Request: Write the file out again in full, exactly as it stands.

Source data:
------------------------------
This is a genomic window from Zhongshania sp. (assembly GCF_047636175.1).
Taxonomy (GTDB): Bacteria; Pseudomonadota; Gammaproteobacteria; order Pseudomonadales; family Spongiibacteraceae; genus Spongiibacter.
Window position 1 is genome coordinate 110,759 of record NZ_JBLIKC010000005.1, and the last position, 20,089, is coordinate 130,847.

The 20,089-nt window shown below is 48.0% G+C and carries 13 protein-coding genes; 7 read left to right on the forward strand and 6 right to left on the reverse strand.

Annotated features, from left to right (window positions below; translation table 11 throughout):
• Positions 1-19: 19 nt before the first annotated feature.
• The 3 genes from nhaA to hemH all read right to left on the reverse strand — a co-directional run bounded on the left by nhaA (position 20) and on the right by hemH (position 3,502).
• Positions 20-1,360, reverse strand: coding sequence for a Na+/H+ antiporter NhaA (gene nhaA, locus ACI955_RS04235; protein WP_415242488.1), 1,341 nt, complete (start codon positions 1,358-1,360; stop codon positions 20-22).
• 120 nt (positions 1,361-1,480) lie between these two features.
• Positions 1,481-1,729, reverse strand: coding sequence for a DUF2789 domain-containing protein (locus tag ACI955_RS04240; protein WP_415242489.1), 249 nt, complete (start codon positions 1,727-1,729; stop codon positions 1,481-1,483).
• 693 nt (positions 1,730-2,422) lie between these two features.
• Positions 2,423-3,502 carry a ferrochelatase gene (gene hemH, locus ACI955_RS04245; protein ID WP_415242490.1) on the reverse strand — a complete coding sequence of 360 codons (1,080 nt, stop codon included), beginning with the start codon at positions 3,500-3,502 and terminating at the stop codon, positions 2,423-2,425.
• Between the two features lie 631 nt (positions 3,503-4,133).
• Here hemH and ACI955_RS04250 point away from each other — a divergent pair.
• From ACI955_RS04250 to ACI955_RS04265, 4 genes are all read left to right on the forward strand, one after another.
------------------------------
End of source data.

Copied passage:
This is a genomic window from Zhongshania sp. (assembly GCF_047636175.1).
Taxonomy (GTDB): Bacteria; Pseudomonadota; Gammaproteobacteria; order Pseudomonadales; family Spongiibacteraceae; genus Spongiibacter.
Window position 1 is genome coordinate 110,759 of record NZ_JBLIKC010000005.1, and the last position, 20,089, is coordinate 130,847.

The 20,089-nt window shown below is 48.0% G+C and carries 13 protein-coding genes; 7 read left to right on the forward strand and 6 right to left on the reverse strand.

Annotated features, from left to right (window positions below; translation table 11 throughout):
• Positions 1-19: 19 nt before the first annotated feature.
• The 3 genes from nhaA to hemH all read right to left on the reverse strand — a co-directional run bounded on the left by nhaA (position 20) and on the right by hemH (position 3,502).
• Positions 20-1,360, reverse strand: coding sequence for a Na+/H+ antiporter NhaA (gene nhaA, locus ACI955_RS04235; protein WP_415242488.1), 1,341 nt, complete (start codon positions 1,358-1,360; stop codon positions 20-22).
• 120 nt (positions 1,361-1,480) lie between these two features.
• Positions 1,481-1,729, reverse strand: coding sequence for a DUF2789 domain-containing protein (locus tag ACI955_RS04240; protein WP_415242489.1), 249 nt, complete (start codon positions 1,727-1,729; stop codon positions 1,481-1,483).
• 693 nt (positions 1,730-2,422) lie between these two features.
• Positions 2,423-3,502 carry a ferrochelatase gene (gene hemH, locus ACI955_RS04245; protein ID WP_415242490.1) on the reverse strand — a complete coding sequence of 360 codons (1,080 nt, stop codon included), beginning with the start codon at positions 3,500-3,502 and terminating at the stop codon, positions 2,423-2,425.
• Between the two features lie 631 nt (positions 3,503-4,133).
• Here hemH and ACI955_RS04250 point away from each other — a divergent pair.
• From ACI955_RS04250 to ACI955_RS04265, 4 genes are all read left to right on the forward strand, one after another.